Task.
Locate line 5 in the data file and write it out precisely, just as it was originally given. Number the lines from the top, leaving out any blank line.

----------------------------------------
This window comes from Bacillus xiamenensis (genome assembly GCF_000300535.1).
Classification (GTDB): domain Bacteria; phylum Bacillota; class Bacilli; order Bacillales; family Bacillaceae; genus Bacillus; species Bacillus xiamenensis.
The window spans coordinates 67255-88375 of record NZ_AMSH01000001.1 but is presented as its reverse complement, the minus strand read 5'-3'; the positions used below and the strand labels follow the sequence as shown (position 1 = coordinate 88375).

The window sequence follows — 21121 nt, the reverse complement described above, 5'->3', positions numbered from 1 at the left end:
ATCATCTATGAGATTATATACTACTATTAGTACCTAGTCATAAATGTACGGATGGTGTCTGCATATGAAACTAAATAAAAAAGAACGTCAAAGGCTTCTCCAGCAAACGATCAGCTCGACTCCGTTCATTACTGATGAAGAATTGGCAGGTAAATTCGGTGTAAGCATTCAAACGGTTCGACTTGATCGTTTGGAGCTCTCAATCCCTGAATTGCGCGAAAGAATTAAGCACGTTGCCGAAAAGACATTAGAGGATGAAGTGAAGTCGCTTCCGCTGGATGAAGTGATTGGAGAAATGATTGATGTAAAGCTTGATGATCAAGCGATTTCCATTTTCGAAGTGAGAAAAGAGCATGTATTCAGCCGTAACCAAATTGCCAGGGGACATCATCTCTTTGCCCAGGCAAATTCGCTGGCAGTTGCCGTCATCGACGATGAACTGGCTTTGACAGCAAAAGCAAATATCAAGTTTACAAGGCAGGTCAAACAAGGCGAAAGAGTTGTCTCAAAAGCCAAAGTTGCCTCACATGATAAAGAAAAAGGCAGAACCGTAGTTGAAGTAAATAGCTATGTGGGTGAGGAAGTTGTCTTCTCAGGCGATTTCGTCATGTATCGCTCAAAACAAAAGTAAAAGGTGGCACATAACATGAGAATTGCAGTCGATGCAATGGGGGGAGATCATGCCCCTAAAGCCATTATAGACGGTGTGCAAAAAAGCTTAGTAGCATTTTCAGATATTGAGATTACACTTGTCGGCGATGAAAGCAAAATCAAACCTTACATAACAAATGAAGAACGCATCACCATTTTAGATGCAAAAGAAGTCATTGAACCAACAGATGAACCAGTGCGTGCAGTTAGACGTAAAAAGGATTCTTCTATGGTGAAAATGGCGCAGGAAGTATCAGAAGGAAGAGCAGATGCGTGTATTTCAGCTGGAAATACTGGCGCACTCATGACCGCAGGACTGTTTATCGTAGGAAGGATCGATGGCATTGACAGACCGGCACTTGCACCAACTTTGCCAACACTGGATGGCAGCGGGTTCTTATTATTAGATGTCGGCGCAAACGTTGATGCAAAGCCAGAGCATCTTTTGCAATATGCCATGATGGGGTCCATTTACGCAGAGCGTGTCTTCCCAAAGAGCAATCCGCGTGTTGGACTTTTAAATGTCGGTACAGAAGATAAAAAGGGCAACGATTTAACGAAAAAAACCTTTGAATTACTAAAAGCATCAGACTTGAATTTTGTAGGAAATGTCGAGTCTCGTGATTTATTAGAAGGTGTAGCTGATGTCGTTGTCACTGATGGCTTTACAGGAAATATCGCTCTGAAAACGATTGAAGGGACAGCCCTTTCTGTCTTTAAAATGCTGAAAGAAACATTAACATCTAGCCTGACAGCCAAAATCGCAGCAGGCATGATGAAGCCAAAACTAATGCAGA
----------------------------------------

ATCATCTATGAGATTATATACTACTATTAGTACCTAGTCATAAATGTACGGATGGTGTCTGCATATGAAACTAAATAAAAAAGAACGTCAAAGGCTTCTCCAGCAAACGATCAGCTCGACTCCGTTCATTACTGATGAAGAATTGGCAGGTAAATTCGGTGTAAGCATTCAAACGGTTCGACTTGATCGTTTGGAGCTCTCAATCCCTGAATTGCGCGAAAGAATTAAGCACGTTGCCGAAAAGACATTAGAGGATGAAGTGAAGTCGCTTCCGCTGGATGAAGTGATTGGAGAAATGATTGATGTAAAGCTTGATGATCAAGCGATTTCCATTTTCGAAGTGAGAAAAGAGCATGTATTCAGCCGTAACCAAATTGCCAGGGGACATCATCTCTTTGCCCAGGCAAATTCGCTGGCAGTTGCCGTCATCGACGATGAACTGGCTTTGACAGCAAAAGCAAATATCAAGTTTACAAGGCAGGTCAAACAAGGCGAAAGAGTTGTCTCAAAAGCCAAAGTTGCCTCACATGATAAAGAAAAAGGCAGAACCGTAGTTGAAGTAAATAGCTATGTGGGTGAGGAAGTTGTCTTCTCAGGCGATTTCGTCATGTATCGCTCAAAACAAAAGTAAAAGGTGGCACATAACATGAGAATTGCAGTCGATGCAATGGGGGGAGATCATGCCCCTAAAGCCATTATAGACGGTGTGCAAAAAAGCTTAGTAGCATTTTCAGATATTGAGATTACACTTGTCGGCGATGAAAGCAAAATCAAACCTTACATAACAAATGAAGAACGCATCACCATTTTAGATGCAAAAGAAGTCATTGAACCAACAGATGAACCAGTGCGTGCAGTTAGACGTAAAAAGGATTCTTCTATGGTGAAAATGGCGCAGGAAGTATCAGAAGGAAGAGCAGATGCGTGTATTTCAGCTGGAAATACTGGCGCACTCATGACCGCAGGACTGTTTATCGTAGGAAGGATCGATGGCATTGACAGACCGGCACTTGCACCAACTTTGCCAACACTGGATGGCAGCGGGTTCTTATTATTAGATGTCGGCGCAAACGTTGATGCAAAGCCAGAGCATCTTTTGCAATATGCCATGATGGGGTCCATTTACGCAGAGCGTGTCTTCCCAAAGAGCAATCCGCGTGTTGGACTTTTAAATGTCGGTACAGAAGATAAAAAGGGCAACGATTTAACGAAAAAAACCTTTGAATTACTAAAAGCATCAGACTTGAATTTTGTAGGAAATGTCGAGTCTCGTGATTTATTAGAAGGTGTAGCTGATGTCGTTGTCACTGATGGCTTTACAGGAAATATCGCTCTGAAAACGATTGAAGGGACAGCCCTTTCTGTCTTTAAAATGCTGAAAGAAACATTAACATCTAGCCTGACAGCCAAAATCGCAGCAGGCATGATGAAGCCAAAACTAATGCAGA